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The Tavistock and Portman NHS Foundation Trust is a specialist mental health trust based in north London. The Tavistock and Portman NHS Foundation Trust is a world leader in the field of mental health and social care. They have an international reputation as a centre of excellence both for clinical services and for professional education, training and research. The Trust has been providing NHS services to people with emotional difficulties and other psychological problems for more than 60 years and specialise in talking therapies, which research shows are the best way of treating people with these conditions. Since its foundation in 1920, the Trust has been recognised as a leader in pioneering theories and treatments about emotional and psychological wellbeing.
The department of training and education train 2,000 students a year on our 50 courses and 50 continuing professional development (CPD) programmes and all tutors are experienced clinicians, often recognised leaders in their field.
Owing to the broad range of specialist services and commitment to research and learning, the Tavistock and Portman NHS Foundation Trust continues to be at the forefront of mental health services for adults and young people.
The Trust is based at the Tavistock Clinic in London, founded in 1920 by Dr. Hugh Crichton-Miller. Notable people associated with the clinic have included Arthur Hyatt Williams, A. K. Rice, Eric Miller, Eric Trist, Hugh Crichton-Miller, Isabel Menzies Lyth, Jock Sutherland, John Bowlby, John Rawlings Rees, Henry Dicks, John Rickman, Esther Bick, Martha Harris, Michael Balint, Pierre Turquet, Robert H. Gosling, Ros Draper, Rosemary Whiffen, Wilfred Bion, Donald Meltzer, Neville Symington, Mary Ainsworth, John Steiner, Anton Obholzer, Margot Waddell, Peter Hobson and Margaret Rustin.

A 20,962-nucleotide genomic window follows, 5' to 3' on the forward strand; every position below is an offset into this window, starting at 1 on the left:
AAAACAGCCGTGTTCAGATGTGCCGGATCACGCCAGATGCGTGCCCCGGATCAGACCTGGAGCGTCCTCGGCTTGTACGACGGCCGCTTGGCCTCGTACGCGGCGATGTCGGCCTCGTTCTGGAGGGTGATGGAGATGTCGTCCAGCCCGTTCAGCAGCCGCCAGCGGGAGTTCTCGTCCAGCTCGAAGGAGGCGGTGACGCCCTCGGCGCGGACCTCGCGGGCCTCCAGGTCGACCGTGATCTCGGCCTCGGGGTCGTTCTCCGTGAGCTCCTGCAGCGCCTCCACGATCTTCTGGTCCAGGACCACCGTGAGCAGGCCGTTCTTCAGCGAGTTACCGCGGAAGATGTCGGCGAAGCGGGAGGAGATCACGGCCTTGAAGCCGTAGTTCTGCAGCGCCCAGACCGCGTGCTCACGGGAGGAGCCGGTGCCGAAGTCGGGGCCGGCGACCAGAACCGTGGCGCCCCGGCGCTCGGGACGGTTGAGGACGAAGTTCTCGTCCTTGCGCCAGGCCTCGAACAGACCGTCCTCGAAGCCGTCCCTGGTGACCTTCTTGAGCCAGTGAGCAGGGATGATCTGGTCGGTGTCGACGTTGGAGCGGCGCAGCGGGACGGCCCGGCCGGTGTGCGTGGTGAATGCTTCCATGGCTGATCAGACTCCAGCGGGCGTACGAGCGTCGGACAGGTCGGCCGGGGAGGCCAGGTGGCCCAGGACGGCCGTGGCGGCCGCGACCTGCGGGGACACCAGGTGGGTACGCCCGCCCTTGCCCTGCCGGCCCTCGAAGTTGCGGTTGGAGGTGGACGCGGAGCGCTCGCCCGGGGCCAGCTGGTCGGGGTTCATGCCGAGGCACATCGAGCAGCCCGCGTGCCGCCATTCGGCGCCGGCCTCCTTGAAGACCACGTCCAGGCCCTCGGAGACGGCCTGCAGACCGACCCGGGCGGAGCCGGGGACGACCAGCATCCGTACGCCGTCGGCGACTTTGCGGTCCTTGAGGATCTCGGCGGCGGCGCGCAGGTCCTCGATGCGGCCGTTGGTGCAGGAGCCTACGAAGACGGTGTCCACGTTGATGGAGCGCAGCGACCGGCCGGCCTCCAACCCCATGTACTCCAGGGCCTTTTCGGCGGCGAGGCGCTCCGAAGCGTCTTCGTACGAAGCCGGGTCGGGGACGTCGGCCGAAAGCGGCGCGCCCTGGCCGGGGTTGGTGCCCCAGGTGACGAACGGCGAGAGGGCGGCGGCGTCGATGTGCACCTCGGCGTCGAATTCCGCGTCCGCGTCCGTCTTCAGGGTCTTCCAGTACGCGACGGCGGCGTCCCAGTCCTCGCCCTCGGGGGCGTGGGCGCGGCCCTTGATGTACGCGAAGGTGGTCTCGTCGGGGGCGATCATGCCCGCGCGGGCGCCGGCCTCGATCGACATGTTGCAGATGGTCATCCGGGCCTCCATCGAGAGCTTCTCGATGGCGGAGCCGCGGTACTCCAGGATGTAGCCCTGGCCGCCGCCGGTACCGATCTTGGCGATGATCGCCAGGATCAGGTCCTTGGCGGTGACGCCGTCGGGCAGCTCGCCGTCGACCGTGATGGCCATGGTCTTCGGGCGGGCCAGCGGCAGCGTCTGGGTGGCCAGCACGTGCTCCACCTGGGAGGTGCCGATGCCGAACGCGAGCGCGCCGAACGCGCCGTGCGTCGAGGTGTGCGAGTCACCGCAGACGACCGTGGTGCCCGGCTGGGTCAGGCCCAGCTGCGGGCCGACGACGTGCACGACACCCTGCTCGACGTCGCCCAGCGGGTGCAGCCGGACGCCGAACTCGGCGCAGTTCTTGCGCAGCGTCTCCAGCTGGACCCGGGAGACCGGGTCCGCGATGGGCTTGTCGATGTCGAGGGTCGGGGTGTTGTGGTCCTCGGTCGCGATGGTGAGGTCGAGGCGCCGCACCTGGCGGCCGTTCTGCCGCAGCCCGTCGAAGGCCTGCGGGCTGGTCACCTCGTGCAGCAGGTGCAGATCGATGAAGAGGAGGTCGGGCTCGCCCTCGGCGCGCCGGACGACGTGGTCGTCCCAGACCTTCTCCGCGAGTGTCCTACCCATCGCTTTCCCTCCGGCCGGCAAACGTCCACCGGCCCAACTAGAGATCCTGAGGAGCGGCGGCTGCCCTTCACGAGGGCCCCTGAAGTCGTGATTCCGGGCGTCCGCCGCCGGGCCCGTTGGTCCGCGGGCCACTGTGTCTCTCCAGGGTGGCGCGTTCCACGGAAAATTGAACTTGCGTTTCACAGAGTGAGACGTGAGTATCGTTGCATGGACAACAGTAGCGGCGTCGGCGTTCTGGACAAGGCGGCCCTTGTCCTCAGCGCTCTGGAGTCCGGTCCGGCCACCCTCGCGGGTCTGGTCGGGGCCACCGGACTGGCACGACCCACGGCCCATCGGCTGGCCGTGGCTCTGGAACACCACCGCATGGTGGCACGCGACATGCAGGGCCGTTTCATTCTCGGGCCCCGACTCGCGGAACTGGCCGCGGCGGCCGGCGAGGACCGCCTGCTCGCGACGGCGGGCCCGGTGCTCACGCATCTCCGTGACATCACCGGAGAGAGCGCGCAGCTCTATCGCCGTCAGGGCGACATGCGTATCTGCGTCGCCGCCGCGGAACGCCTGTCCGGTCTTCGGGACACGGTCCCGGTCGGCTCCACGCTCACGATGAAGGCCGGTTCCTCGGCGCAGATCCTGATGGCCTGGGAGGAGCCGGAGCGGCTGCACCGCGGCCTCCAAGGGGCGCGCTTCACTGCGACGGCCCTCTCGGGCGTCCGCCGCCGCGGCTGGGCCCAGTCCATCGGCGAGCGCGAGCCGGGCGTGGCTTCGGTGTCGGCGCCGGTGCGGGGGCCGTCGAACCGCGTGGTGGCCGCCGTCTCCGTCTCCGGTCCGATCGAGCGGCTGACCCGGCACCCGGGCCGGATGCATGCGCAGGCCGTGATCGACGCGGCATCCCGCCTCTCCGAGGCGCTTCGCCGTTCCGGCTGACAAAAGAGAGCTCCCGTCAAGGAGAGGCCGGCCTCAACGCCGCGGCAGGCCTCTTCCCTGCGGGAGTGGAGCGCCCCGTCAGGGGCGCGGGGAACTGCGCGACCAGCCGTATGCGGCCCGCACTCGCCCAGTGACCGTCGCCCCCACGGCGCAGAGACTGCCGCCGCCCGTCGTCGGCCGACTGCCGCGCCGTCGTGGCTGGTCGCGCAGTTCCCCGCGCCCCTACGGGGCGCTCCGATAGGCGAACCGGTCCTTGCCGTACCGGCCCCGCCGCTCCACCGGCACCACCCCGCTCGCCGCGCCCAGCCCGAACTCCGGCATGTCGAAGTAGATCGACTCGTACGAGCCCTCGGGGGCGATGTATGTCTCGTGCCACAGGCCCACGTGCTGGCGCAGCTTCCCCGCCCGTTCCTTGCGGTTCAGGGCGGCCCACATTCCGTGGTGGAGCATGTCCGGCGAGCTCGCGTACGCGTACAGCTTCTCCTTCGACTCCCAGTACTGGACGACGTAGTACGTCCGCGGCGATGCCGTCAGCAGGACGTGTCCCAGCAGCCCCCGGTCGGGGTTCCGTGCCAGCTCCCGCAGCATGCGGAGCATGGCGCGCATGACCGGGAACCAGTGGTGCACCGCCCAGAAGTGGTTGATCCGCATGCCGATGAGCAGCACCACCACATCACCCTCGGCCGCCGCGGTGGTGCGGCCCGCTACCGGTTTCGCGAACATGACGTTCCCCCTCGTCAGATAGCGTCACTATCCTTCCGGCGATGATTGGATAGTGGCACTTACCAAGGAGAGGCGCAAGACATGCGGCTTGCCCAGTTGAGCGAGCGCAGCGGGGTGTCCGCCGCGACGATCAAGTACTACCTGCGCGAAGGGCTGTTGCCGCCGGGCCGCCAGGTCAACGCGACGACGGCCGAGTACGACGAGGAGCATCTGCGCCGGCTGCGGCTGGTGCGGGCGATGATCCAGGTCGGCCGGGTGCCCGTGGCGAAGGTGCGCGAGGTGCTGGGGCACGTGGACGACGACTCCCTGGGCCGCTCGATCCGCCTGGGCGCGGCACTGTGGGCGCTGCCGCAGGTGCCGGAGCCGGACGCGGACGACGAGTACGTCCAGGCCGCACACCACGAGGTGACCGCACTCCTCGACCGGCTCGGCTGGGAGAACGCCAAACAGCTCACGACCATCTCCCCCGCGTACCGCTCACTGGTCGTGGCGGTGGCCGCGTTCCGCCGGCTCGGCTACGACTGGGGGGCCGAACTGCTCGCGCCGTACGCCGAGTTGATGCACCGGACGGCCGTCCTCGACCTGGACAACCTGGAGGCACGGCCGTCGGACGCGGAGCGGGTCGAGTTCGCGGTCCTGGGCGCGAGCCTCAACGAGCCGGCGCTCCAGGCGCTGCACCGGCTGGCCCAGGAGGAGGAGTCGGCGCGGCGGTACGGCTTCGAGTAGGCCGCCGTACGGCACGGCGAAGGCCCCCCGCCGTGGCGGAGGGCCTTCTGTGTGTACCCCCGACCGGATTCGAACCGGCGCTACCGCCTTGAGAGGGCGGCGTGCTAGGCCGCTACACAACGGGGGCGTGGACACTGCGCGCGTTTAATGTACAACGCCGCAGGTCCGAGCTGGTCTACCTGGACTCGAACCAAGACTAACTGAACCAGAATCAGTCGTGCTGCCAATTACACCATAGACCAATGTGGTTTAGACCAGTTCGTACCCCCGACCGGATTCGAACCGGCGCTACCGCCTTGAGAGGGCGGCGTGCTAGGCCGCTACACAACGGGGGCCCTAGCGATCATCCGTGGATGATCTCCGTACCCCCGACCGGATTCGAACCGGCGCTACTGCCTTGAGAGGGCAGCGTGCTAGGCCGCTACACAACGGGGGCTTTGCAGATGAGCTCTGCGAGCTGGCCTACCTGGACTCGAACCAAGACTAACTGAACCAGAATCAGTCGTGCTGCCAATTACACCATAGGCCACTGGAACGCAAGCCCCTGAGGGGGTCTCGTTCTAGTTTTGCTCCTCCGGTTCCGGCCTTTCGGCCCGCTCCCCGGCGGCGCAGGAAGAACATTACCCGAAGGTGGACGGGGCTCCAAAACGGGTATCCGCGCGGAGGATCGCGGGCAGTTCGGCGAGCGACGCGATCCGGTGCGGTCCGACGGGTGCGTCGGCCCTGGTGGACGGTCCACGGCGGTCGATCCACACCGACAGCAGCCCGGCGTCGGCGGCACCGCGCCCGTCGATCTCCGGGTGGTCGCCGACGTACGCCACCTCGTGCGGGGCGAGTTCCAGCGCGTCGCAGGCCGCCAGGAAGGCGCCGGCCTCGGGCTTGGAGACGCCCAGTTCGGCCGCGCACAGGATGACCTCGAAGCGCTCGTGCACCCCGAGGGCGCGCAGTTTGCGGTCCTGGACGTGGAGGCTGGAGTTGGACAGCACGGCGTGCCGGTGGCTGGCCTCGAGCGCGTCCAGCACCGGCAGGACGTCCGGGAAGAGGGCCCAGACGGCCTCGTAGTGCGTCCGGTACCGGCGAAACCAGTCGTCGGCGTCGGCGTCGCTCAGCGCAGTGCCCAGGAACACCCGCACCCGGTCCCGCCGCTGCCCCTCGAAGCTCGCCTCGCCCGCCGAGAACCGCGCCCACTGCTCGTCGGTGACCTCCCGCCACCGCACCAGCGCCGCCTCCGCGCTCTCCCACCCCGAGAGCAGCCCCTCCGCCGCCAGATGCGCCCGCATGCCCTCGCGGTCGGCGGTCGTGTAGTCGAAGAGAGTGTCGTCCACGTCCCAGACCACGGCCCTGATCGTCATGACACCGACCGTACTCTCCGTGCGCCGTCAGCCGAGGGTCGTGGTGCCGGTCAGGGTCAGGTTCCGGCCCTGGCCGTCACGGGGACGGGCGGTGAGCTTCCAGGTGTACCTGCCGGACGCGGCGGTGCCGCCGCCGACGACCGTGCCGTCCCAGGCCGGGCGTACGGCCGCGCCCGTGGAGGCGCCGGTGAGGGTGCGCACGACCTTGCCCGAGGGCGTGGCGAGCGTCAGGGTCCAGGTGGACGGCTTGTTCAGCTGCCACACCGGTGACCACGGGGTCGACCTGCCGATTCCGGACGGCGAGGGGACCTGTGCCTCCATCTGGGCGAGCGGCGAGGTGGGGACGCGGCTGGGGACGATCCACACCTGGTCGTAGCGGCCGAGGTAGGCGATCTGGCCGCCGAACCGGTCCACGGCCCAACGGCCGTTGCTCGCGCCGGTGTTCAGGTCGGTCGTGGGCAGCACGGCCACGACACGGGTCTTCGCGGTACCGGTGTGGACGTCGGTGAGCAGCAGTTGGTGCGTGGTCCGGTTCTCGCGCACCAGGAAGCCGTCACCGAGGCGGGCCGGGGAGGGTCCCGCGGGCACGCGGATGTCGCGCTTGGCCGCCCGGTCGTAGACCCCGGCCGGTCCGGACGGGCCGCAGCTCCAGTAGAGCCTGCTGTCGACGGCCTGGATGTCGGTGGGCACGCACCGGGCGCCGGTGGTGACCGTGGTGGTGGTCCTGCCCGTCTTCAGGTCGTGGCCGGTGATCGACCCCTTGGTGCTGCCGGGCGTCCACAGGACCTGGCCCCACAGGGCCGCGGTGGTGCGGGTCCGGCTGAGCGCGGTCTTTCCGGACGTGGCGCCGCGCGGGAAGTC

The recent clinical, training and consultancy work of the Trust is exceptionally well documented and theorised in the Tavistock Clinic book series published by Karnac Books. Margot Wadell's best selling Inside Lives, Michael and Margaret Rustin's Mirror to Nature, and Andrew Cooper and Julian Lousada's Borderline Welfare are at the more socially engaged end of the series spectrum alongside many volumes representing the work of clinical teams and specialisms.
Though Hugh Crichton-Miller was a psychiatrist who developed psychological treatments for shell-shocked soldiers during and after the First World War, clinical services were always for both children and adults, and in fact the clinic's first patient was a child. From its foundation it was also clear that offering free treatment to all who need it meant that the Tavistock Clinic needed to offer training to staff who could eventually help people across the UK. The clinical staff were also researchers. These principles remain to this day.